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Supplements create risks to users

Throughout time people have always wanted to be the best they can be, or strove for unreachable goals. Because of this people have turned to science to find a way to enhance themselves so they can be better than the best and reach past those unreachable goals.

This generation’s miracle drugs are not completely illegal in all sports, but the question is: are they ethical? These miracle drugs are: creatine, androstenedione and the most recently banned ephedra. Do these legal drugs do what they say, or should the enhancement these drugs offer be mixed, dissolved and served chilled with a side of too good to be true?

Creatine is a natural substance that everyone already has in their body. Our bodies produce it much like testosterone or estrogen, and it can also be found in some of the foods we eat such as red meat.

According to the National Federation of State High School Association, creatine is energy and helps regenerate muscular tissue.

“Creatine phosphate plays a critical role in the production of energy required for muscular contraction in short term exercise. The energy production in short term work appears to depend significantly on the amount of creatine in the cell. Thus, the more creatine in the cell the greater the amount of more forceful short-term workout can be done. The primary reason athletes take creatine is to increase overall strength and the ability to do repetitive, intense short term work.”

Sounds like a pretty plausible idea that the more creatine you take the better you can be strength and quickness wise. But according to Mike Hanhold, senior and club baseball player at the University, creatine isn’t all it’s cracked up to be.

“I used to take creatine in high school and in the beginning of college to enhance my muscle mass so I could compete with the big boys,” Hanhold said. “But after a certain amount of time the body starts to rely on the drug, sort of a mental addiction, and if you stop taking them your body will start to retain water and bloat your muscles. There is no end to the cycle of these drugs, once you start you have to keep taking them.”

Creatine isn’t the only drug that isn’t all it’s cracked up to be, androstenedione (the supplement that helped Mark McGwire break the home run record) is considered to be a legal steroid. According to an article on cnn.com by medical correspondent Steve Salvatore, “Androstenedione, the popular supplement touted as enhancing athletic performance in men does not increase testosterone in the blood or enhance muscle as previously believed, and it can be dangerous. Researchers found men who took androstenedione had raised amounts of female hormones, and these men who take androstenedione also developed changes in blood cholesterol.” None of the three enhancement drugs have been approved or banned by the FDA until the recent banning of Ephedra, a natural supplement that is said to suppress your appetite and also give you more energy.

According to Garrett Truman, senior and self-proclaimed personal trainer, there doesn’t seem to be a reason to endorse these drugs.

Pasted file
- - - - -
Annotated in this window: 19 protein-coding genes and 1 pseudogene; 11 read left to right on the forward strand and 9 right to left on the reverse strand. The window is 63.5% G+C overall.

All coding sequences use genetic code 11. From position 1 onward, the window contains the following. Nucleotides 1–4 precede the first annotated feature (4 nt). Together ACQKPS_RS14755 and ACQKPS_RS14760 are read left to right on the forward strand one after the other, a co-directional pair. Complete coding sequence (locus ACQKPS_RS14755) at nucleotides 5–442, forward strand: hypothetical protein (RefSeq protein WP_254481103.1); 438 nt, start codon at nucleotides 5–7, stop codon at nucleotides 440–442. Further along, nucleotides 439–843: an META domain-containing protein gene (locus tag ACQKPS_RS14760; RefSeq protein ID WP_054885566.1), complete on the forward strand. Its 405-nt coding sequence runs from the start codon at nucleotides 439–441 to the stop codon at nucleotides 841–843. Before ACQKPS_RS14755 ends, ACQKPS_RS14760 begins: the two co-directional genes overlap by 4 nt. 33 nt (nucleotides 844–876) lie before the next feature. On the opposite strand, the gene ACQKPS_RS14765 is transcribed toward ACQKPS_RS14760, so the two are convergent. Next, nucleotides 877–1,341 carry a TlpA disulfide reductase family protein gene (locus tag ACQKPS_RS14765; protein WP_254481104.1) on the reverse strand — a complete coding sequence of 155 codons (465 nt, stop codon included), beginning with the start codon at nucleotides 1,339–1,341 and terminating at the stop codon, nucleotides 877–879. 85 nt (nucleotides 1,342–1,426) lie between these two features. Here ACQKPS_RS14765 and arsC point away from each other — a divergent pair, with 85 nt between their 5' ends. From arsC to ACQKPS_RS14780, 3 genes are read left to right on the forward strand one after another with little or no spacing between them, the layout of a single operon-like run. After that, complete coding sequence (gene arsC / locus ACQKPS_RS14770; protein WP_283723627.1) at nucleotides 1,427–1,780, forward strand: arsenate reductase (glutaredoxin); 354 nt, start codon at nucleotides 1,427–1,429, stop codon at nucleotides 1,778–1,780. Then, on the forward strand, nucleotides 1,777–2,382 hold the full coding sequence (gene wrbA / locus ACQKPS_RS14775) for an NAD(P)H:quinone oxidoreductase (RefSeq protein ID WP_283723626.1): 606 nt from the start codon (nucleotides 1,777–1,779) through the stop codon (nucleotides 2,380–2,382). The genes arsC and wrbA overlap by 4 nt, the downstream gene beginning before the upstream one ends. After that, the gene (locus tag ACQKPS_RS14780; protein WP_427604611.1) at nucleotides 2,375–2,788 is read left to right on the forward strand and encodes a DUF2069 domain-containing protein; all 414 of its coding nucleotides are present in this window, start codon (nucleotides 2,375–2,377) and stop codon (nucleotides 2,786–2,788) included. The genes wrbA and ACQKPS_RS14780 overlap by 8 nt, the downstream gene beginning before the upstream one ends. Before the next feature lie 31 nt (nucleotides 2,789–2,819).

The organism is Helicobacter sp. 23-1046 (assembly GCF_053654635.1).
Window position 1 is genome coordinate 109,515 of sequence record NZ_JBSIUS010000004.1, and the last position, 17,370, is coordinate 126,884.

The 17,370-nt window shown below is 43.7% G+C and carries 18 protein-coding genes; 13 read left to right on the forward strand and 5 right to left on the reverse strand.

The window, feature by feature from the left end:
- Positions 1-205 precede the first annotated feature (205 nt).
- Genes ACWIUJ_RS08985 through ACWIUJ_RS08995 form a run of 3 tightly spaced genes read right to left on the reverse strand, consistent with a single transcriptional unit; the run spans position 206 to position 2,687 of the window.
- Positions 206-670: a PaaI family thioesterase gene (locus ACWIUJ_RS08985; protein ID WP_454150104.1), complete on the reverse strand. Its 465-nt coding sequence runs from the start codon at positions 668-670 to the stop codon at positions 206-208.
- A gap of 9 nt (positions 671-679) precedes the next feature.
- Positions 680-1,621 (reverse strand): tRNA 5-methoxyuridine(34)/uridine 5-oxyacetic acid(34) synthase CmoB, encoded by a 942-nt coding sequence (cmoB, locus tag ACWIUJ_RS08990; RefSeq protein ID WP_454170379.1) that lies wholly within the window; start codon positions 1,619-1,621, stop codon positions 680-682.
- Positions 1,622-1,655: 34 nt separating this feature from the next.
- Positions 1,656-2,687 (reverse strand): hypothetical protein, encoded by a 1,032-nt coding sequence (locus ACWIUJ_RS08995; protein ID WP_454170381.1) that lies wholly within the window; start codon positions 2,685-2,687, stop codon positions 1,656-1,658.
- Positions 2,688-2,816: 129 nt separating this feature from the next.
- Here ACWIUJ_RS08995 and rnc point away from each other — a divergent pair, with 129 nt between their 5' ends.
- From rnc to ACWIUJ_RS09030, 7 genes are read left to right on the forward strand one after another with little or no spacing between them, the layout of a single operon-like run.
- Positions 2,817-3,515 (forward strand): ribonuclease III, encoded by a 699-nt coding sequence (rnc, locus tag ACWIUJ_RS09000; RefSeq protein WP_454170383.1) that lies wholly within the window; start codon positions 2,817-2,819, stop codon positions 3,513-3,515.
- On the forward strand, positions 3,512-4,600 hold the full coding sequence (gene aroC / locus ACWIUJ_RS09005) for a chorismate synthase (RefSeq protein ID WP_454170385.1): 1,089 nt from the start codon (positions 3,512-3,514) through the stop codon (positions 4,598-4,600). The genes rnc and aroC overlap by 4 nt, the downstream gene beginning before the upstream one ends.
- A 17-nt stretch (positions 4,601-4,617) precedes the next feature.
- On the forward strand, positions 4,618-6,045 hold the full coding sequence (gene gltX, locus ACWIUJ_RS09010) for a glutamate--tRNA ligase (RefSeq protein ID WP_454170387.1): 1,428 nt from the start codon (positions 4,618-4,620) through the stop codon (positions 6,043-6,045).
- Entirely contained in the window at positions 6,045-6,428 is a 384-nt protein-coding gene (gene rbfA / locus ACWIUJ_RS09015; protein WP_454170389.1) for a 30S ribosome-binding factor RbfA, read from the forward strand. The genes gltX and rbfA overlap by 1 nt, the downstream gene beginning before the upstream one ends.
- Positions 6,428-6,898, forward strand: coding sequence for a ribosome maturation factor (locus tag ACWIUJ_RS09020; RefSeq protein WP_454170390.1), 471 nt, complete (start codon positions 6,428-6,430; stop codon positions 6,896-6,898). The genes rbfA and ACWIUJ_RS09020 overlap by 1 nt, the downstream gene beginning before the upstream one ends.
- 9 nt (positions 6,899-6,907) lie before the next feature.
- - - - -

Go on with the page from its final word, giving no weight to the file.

“I can’t say that I’ve tried Ephedra or androstenedione, but I don’t think there is really any good reason to take these supplements,” Truman said. “Long before it was banned, Ephedra was said to be the cause to certain athlete’s deaths. I mean I can see the appeal to such drugs because of what they claim to do, but I feel that if you are truly committed to getting into shape, then the healthiest way is to do it all by yourself and leave the performance enhancers on store shelves. I know when I took it it was difficult to go out on the weekends cause it didn’t seem to mix with alcohol very well.”

As of right now these drugs are not banned by the NCAA, but is using these drugs to get an edge in performance ethical? According to Justin Koterba, freshman shortstop for Duke University’s baseball team, yes to a certain extent.

“I take creatine and I don’t think it should be illegal in any sports besides in high school. All creatine does is add more creatine to your body to produce more water and make your muscles stronger, and as of right now they haven’t proved anything is bad with it,” Koterba said.

Creatine and androstenedione are not banned by the FDA but ephedra is.

“Androstenedione is like a small steroid, it has the same effects as steroids and everyone has heard of the downfalls and legality issues of taking them, and ephedra is just a dangerous supplement to begin with, so they should be banned in all sports,” Koterba said. “Until creatine is deemed inappropriate to use in athletics or is deemed harmful to your body by the FDA, anyone including myself should be able to have the choice of ingesting these supplements. Nobody ever questioned the ethical standpoint of someone who took Ginseng before a test to clear their mind.”

The question, if these drugs are ethically and legally reprehensible is still being examined. Are these supplements a miracle of Science? Are they an unfair advantage? Are they ethically wrong? Should they be banned?

“With all of the controversies surrounding professional and collegiate athletics, the last thing they need is the reputation of having a drug problem,” Hanhold said. “Athletes should work their own way to get where they want to and not rely on on a pill or powder.”

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